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Caroline Wanvig Mackey

Caroline Wanvig Mackey

April 9, 1920 - January 24,2021

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Caroline Harmount Wanvig Mackey passed away peacefully in her sleep on January 24,2021. She was born on April 9, 1920 in Minneola and raised in Garden City, New York. Her Father, Colonel Harry F. Wanvig, was an Agent for New York Life Insurance and served as an Honorary Police and Fire Commissioner for Garden City. Her Mother, Kate Glendinning Wanvig was a celebrated educator having established a school in New Haven, Connecticut which is still in operation. In Garden City, Caroline attended Kindergarten through Twelfth Grade in the same building. Following her graduation, she attended Bennington College, graduating in 1942 with a Bachelor of Arts in Science, majoring in Physics. While at Bennington, she worked on one of the first Cyclotrons in Rochester, N.Y.. She applied to join the military and after an exhaustive series of examinations was admitted to the then Women's Auxiliary Army Corps (WAAC). She attended the fourth Officer Candidate School held for the WAAC in Des Moines, Iowa. Upon graduation and commissioning as a Second Lieutenant, she was sent to the second WAAC Training Center in Daytona Beach, Florida. She taught a course in Automobile Motors to WAAF personnel in Ormand Beach, north of Daytona, then returned to Daytona Beach, was promoted to First Lieutenant and assumed command of a 3rd Echelon shop repairing Army wheeled vehicles. She was the only woman in an all male unit and she acquitted herself with great professionalism and good humor. About this time the Women's Army Auxiliary Corps became the Women's Army Corps (WAC). She was subsequently promoted to Captain.

Caroline continued to serve in the military after the war, promoted to Major and assigned to the Pentagon where she met her husband, Harold V. Mackey. They were married on August 9, 1947. Following her pregnancy with her first child, Bruce, she resigned from the Army since female service personnel were not permitted to serve while pregnant.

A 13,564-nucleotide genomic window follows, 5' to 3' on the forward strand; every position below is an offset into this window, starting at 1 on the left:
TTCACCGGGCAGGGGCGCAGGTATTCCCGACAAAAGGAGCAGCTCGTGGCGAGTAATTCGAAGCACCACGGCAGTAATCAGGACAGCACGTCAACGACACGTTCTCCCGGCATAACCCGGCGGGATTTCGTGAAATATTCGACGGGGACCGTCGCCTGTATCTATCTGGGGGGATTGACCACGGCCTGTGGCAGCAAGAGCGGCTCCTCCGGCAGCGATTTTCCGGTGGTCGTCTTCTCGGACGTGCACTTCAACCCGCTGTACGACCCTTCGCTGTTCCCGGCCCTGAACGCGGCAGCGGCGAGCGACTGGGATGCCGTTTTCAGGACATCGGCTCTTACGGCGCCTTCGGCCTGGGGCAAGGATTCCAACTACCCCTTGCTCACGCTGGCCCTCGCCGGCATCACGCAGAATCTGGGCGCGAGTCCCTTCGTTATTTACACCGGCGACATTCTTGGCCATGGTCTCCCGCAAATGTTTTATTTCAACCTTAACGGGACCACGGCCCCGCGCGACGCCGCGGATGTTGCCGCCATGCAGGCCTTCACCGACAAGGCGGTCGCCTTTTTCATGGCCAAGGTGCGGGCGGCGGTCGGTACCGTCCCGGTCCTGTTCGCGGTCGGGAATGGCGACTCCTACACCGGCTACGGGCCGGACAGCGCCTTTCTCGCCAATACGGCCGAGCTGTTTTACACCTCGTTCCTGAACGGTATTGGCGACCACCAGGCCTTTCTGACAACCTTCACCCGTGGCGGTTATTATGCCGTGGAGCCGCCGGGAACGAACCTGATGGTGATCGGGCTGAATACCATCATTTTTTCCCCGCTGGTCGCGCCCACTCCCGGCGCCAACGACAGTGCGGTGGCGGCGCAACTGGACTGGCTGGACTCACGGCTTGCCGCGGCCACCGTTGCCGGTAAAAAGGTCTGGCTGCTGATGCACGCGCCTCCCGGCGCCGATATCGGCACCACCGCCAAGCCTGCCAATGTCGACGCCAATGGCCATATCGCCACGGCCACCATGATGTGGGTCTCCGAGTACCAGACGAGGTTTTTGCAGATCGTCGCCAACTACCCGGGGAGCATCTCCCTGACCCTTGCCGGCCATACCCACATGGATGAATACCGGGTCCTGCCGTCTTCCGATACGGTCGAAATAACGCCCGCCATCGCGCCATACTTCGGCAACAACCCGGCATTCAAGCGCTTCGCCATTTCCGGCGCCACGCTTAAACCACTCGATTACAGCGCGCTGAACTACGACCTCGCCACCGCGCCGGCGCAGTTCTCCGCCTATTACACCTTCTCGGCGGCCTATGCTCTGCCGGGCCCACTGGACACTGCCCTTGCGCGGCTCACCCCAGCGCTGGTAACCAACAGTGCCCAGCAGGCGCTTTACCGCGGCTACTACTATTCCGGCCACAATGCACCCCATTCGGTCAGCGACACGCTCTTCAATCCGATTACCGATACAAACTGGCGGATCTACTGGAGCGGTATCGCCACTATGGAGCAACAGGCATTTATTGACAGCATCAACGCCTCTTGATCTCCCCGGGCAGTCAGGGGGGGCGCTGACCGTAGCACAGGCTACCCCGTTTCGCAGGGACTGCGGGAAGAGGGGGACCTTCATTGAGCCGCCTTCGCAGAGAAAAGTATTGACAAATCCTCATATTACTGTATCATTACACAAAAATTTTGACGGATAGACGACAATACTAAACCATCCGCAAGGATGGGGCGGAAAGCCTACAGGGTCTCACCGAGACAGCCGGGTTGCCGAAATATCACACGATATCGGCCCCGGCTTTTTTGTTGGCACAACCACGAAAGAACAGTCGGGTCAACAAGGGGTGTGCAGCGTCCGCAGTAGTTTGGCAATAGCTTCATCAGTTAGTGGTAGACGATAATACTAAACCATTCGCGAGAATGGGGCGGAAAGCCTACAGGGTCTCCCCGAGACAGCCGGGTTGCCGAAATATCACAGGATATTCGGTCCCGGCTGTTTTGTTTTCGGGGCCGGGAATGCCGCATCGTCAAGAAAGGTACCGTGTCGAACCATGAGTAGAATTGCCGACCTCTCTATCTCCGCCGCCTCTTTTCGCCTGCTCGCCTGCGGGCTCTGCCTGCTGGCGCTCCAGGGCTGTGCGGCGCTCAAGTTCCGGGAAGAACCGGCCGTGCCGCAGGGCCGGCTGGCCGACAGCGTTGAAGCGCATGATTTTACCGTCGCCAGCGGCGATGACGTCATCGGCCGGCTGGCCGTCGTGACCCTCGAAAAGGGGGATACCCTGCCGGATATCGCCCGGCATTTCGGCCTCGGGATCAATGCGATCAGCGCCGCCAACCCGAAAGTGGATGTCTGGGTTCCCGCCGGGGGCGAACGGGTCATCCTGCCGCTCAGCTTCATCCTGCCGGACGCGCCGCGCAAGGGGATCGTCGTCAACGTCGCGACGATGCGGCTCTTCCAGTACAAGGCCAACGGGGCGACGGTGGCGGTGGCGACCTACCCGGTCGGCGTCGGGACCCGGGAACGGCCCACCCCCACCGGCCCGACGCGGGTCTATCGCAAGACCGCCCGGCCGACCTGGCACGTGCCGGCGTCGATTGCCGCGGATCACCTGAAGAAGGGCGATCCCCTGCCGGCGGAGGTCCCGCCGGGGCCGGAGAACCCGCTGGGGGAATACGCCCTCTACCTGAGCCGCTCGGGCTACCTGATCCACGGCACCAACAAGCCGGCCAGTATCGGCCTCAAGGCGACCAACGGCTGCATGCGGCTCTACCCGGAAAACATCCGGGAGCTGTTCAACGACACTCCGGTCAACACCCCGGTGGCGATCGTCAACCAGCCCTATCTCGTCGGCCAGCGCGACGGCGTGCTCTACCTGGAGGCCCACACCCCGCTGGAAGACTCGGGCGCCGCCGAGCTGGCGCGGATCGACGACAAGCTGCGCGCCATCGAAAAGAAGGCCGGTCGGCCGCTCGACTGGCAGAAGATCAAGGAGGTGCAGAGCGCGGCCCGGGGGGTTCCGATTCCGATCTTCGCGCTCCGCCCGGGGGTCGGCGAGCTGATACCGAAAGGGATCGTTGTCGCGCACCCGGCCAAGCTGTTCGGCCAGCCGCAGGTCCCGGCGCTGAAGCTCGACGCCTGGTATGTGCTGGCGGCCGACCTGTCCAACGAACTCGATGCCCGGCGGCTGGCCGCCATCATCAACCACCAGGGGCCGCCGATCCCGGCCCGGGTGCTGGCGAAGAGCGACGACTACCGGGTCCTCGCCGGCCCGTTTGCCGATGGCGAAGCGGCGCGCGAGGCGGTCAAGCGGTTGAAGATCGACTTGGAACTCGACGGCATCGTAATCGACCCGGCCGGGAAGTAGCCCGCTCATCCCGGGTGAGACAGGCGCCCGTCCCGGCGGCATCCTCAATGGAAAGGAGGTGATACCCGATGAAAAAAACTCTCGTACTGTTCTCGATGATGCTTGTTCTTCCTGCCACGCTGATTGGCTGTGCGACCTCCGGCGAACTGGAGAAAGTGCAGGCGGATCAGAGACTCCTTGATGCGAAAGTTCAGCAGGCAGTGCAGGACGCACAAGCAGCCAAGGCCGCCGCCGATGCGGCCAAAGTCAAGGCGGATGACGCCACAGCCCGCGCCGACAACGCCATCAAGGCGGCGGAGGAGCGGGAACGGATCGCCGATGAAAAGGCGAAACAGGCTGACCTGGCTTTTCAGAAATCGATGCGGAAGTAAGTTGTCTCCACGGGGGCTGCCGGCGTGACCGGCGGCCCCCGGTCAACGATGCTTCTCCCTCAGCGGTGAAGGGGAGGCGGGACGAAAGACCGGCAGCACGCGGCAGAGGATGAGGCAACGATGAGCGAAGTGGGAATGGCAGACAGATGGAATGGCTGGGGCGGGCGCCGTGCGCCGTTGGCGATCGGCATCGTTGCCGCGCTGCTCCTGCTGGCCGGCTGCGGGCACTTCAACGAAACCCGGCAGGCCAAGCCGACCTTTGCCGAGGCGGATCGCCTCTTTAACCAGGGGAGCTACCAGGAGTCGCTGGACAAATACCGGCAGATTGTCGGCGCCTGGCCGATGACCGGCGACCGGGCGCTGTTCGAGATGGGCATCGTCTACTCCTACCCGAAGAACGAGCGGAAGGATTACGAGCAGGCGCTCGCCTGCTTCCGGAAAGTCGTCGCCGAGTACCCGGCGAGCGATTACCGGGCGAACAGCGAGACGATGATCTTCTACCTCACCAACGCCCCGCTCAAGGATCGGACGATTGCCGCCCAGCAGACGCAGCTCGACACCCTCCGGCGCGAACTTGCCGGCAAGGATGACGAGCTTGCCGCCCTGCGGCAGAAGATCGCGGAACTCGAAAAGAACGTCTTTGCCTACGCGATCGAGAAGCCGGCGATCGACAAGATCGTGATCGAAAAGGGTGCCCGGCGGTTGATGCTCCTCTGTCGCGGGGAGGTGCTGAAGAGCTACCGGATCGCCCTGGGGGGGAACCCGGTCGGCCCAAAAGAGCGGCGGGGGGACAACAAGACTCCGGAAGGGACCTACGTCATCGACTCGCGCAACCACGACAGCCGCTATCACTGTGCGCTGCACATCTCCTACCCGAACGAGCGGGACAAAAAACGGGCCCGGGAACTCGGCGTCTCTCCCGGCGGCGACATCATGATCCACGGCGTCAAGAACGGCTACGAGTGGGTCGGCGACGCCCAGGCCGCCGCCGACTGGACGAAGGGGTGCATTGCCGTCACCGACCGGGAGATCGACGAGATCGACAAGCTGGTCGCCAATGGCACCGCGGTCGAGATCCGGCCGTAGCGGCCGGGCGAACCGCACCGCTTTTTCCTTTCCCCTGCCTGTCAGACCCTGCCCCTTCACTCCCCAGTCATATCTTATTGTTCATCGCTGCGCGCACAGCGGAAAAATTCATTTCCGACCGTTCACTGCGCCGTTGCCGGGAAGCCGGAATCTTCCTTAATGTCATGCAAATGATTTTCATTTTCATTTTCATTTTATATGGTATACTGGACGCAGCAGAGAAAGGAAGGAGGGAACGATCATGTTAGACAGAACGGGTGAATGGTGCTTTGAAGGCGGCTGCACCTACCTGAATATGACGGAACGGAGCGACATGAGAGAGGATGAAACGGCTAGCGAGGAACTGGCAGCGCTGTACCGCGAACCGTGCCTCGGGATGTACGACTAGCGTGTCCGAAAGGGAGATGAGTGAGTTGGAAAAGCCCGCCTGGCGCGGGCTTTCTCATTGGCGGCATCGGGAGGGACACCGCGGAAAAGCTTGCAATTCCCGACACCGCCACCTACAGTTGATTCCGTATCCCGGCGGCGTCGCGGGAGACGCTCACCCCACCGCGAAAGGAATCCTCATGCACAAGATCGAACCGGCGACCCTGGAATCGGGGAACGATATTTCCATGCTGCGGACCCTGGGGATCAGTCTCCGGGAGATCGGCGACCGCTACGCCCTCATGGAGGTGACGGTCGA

Following his graduation from postgraduate studies at New York University in 1949, Major Harold Mackey was assigned to Germany for a short time and then as Deputy Army Attache at the American Embassy in Bern, Switzerland in 1950. Caroline had her second child, Katherine (Kate) in Frankfurt, Germany. While living in Switzerland, Caroline served as the hostess for numerous social events while assisting her husband in his embassy duties.

Following Switzerland, the family moved frequently as Harold was reassigned to Watertown Arsenal in Boston, Taiwan and Watervliet Arsenal in Troy, New York.

Following his retirement in 1961, the family moved to Harolds boyhood home, Hanford.

Upon her arrival in Hanford, Caroline undertook a host of social, charitable and public service activities. She was a member of the Wednesday Study Club, a group of women meeting monthly to make presentations on a wide range of topics. She was an active member of the Episcopal Church of the Saviour, donating several windows and a considerable amount of the beautiful needlepoint articles still in use today. She was selected as the first female Foreman of the Grand Jury in Kings County and served with distinction for her term of service. Caroline founded and operated the Kings Tape Library for the Blind, recording many books on tape for use by her blind clients. For her work in this area she was recognized and honored by numerous organizations including Kiwanis and Rotary.

In her later life she dedicated her time to caring for her husband who passed away in 2011. Following his death, she spent her time sewing quilts for premature babies and seniors.

She leaves two children, Bruce and Kate, three grandchildren and nine great grandchildren. She will be missed by all whose lives she touched.

In lieu of flowers, a donation to Guide Dogs for the Blind, rated four star by Charity Navigator at PO Box 151200, San Rafael, CA, 94915, Services are pending and will be announced at a later date.

“Death leaves a heartache no one can heal,

love leaves a memory no one can steal.”

From an Irish Headstone

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